The Sundew, while not as famous as the Venus Flytrap, is a type of carnivorous plant. Each one of its leaves is covered with miniscule projections, which are tipped with what look like drops of morning dew. These ‘droplets’ are actually sticky secretions. Insects which are attracted to the plant by sweet secretions land on the leaves and become ensnared by the mucilage*, after which the sundew slowly digests the insect. Mingjun Zhang, a biomedical researcher from the University of Tennessee has demonstrated that the adhesive secretions of the Sundew may be ideal for a range of medical procedures, particularly for the regrowth of damaged tissues. Theoretically, healthy cells can be delivered to the area of injury and they may integrate themselves into the body. However, these cells require a ‘scaffold’ to which they can adhere. These scaffolds provide physical support to the cells as they proliferate and differentiate. Ideally, the scaffold must be biodegradable, such that it will leave no trace.

Clearly, the scaffolds need to be stringently tested. Many engineers have spent a lot of time searching for the ideal scaffold. Zhang believes that the sundew mucilage might be just the thing they’ve been looking for. Not only is it natural and biodegradable, it’s also sticky enough to grip onto cells and elastic enough to “bend and stretch and shift as cells proliferate and tissues grow.” In 2010, Zhang coated a silicon wafer with the substance and observed it under a microscope, noting that the adhesive was a complicated network of nanofibers forming a porous scaffold, with holes that were just the right size for cell attachment. Then, Zhang applied the mucilage onto glass slides and seeded it with living rat brain cells. A day later, the cells had adhered securely and proliferated wonderfully. 98% of the cells were viable. In 2011, Zhang showed that the adhesive could also be used with bone and skin cells. Zhang believes that with further research, the usage of this Sundew mucilage for wound recovery could be viable. In Zhang’s own words, “Nature does beautiful things. We should definitely learn from that.” 
To read the article: http://www.bbc.com/future/story/20121106-insect-eater-heads-for-surgery Image source: http://photography.nationalgeographic.com/photography/photo-of-the-day/australian-sundew/ *Mucilage is the scientific term for the adhesive substance.
The Sundew, while not as famous as the Venus Flytrap, is a type of carnivorous plant. Each one of its leaves is covered with miniscule projections, which are tipped with what look like drops of morning dew. These ‘droplets’ are actually sticky secretions. Insects which are attracted to the plant by sweet secretions land on the leaves and become ensnared by the mucilage*, after which the sundew slowly digests the insect.

Mingjun Zhang, a biomedical researcher from the University of Tennessee has demonstrated that the adhesive secretions of the Sundew may be ideal for a range of medical procedures, particularly for the regrowth of damaged tissues. Theoretically, healthy cells can be delivered to the area of injury and they may integrate themselves into the body. However, these cells require a ‘scaffold’ to which they can adhere. These scaffolds provide physical support to the cells as they proliferate and differentiate. Ideally, the scaffold must be biodegradable, such that it will leave no trace.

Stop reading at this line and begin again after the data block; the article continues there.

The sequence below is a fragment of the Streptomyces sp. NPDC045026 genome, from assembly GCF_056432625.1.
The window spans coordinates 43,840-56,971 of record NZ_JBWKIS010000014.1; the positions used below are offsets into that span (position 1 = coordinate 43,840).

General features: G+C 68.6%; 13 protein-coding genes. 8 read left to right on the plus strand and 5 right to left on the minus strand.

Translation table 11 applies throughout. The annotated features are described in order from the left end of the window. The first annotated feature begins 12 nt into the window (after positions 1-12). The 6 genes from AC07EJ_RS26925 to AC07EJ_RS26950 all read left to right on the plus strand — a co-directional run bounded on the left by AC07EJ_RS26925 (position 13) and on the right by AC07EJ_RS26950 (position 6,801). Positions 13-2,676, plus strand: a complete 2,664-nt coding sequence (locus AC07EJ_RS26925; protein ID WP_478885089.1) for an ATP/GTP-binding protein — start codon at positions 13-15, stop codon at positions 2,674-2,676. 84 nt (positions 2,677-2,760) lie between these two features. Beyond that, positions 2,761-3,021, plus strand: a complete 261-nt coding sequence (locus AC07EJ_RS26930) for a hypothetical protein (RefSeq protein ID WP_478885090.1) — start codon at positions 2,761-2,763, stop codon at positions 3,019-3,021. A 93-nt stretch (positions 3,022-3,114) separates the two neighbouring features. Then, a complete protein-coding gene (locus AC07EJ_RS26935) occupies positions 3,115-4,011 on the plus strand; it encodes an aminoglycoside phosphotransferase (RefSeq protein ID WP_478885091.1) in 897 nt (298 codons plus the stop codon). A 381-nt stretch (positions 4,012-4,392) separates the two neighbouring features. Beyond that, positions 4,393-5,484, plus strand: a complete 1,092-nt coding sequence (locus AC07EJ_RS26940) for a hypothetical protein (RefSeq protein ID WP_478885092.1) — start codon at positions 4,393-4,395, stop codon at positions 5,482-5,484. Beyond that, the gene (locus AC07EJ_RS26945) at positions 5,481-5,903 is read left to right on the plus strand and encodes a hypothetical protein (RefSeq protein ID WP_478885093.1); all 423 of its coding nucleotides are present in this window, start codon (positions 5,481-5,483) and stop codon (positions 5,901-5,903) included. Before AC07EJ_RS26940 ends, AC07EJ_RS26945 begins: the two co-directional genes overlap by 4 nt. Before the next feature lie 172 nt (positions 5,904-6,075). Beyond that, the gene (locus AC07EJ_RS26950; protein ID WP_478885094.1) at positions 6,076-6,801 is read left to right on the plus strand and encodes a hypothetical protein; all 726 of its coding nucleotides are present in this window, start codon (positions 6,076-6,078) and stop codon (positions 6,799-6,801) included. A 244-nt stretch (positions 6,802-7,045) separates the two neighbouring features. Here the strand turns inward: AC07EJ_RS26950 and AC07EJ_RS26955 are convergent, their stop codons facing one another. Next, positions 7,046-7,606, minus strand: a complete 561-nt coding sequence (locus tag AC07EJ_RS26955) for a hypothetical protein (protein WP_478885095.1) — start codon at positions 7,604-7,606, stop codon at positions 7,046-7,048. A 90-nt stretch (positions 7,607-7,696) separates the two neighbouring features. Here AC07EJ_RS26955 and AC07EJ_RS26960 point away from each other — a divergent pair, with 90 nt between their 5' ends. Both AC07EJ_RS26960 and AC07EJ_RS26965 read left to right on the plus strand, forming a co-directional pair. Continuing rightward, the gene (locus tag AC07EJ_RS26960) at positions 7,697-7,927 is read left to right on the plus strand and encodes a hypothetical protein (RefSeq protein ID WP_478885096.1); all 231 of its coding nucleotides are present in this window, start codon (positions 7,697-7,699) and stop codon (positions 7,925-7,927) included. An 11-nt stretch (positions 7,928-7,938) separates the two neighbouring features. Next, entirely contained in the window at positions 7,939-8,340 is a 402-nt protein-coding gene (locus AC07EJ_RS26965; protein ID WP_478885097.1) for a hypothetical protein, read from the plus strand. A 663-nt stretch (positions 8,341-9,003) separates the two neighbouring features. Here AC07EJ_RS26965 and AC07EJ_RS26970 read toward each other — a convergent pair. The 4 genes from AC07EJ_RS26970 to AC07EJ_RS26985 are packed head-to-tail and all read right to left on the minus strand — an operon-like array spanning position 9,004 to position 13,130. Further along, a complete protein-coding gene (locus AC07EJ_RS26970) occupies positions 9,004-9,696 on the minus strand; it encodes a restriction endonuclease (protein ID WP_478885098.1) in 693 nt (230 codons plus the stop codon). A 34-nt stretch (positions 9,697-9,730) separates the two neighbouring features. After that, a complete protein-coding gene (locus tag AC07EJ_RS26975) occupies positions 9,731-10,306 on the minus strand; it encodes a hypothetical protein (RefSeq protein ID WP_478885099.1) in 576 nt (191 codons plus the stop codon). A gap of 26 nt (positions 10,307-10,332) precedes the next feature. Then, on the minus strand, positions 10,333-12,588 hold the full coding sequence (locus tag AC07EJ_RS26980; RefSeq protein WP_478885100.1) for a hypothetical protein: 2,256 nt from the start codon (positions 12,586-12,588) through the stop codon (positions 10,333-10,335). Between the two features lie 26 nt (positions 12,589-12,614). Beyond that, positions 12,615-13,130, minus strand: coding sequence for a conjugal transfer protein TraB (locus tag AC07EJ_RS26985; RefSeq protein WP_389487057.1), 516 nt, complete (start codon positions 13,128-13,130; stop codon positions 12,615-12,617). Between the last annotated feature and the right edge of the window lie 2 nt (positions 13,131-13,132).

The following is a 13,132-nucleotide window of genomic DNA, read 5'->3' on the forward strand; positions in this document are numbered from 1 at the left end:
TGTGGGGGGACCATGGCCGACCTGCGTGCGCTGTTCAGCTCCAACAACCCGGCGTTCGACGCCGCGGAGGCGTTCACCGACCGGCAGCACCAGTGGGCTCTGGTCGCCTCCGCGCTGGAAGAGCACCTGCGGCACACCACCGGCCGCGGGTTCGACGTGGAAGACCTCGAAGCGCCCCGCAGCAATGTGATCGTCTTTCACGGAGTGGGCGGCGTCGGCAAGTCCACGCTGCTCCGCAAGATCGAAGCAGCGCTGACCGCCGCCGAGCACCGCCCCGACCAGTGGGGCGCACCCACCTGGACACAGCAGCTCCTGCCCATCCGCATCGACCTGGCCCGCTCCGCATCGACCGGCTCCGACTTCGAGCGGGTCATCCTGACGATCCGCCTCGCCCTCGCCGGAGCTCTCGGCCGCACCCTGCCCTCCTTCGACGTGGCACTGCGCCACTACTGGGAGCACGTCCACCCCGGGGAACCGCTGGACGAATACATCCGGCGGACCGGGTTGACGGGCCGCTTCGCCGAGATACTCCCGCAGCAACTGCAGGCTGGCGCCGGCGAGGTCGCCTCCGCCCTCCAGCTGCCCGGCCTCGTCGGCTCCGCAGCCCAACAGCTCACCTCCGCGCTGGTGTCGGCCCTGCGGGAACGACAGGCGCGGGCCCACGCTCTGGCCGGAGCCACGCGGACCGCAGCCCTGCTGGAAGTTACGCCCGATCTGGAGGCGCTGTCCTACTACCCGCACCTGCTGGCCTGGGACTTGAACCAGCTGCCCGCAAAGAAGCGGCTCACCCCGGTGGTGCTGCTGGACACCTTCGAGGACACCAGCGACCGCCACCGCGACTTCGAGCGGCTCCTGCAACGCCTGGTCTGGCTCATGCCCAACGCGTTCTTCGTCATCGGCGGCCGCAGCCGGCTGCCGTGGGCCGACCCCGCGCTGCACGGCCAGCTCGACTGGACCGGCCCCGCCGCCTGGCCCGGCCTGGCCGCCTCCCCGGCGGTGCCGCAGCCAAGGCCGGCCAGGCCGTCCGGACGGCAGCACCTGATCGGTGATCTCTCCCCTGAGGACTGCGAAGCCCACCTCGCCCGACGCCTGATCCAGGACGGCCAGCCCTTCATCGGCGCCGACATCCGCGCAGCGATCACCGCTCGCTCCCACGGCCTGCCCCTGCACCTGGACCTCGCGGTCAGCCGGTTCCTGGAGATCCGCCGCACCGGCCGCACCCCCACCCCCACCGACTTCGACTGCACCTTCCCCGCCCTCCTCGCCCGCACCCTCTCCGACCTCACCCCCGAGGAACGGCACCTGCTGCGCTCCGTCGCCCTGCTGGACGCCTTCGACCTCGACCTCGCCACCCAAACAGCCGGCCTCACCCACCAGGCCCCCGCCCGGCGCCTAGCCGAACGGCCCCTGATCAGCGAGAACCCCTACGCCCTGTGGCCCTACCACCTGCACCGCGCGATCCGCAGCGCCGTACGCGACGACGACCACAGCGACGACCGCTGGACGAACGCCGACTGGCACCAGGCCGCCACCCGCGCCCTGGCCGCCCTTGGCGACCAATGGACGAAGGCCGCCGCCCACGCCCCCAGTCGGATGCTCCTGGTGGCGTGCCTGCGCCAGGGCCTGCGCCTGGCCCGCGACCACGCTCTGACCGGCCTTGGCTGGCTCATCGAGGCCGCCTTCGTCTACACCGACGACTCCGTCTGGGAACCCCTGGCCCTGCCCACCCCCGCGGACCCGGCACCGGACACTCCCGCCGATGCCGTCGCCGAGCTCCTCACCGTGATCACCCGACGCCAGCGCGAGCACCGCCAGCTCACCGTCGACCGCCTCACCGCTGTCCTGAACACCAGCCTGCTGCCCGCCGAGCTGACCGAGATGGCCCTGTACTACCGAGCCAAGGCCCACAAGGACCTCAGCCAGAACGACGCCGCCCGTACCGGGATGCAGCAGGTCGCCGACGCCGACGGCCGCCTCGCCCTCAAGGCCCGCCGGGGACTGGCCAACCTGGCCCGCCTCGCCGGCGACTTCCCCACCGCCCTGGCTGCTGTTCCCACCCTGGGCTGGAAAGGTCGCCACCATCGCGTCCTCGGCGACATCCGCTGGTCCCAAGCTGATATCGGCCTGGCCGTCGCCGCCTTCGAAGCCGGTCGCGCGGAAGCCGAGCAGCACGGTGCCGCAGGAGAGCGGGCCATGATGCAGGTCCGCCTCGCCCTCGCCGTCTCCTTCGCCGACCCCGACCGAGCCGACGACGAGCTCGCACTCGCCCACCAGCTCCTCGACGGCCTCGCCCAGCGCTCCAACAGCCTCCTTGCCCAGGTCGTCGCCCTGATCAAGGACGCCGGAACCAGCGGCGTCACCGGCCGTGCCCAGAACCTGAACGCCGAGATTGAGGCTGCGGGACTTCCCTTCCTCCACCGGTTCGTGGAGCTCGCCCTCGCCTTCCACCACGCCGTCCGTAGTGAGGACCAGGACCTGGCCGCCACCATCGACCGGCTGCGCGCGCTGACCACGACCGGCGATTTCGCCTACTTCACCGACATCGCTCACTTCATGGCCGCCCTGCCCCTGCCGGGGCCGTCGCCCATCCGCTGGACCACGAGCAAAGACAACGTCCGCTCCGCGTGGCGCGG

Clearly, the scaffolds need to be stringently tested. Many engineers have spent a lot of time searching for the ideal scaffold. Zhang believes that the sundew mucilage might be just the thing they’ve been looking for. Not only is it natural and biodegradable, it’s also sticky enough to grip onto cells and elastic enough to “bend and stretch and shift as cells proliferate and tissues grow.”

In 2010, Zhang coated a silicon wafer with the substance and observed it under a microscope, noting that the adhesive was a complicated network of nanofibers forming a porous scaffold, with holes that were just the right size for cell attachment. Then, Zhang applied the mucilage onto glass slides and seeded it with living rat brain cells. A day later, the cells had adhered securely and proliferated wonderfully. 98% of the cells were viable. In 2011, Zhang showed that the adhesive could also be used with bone and skin cells. Zhang believes that with further research, the usage of this Sundew mucilage for wound recovery could be viable. In Zhang’s own words, “Nature does beautiful things. We should definitely learn from that.”
 
To read the article: http://www.bbc.com/future/story/20121106-insect-eater-heads-for-surgery

Image source: http://photography.nationalgeographic.com/photography/photo-of-the-day/australian-sundew/

*Mucilage is the scientific term for the adhesive substance.

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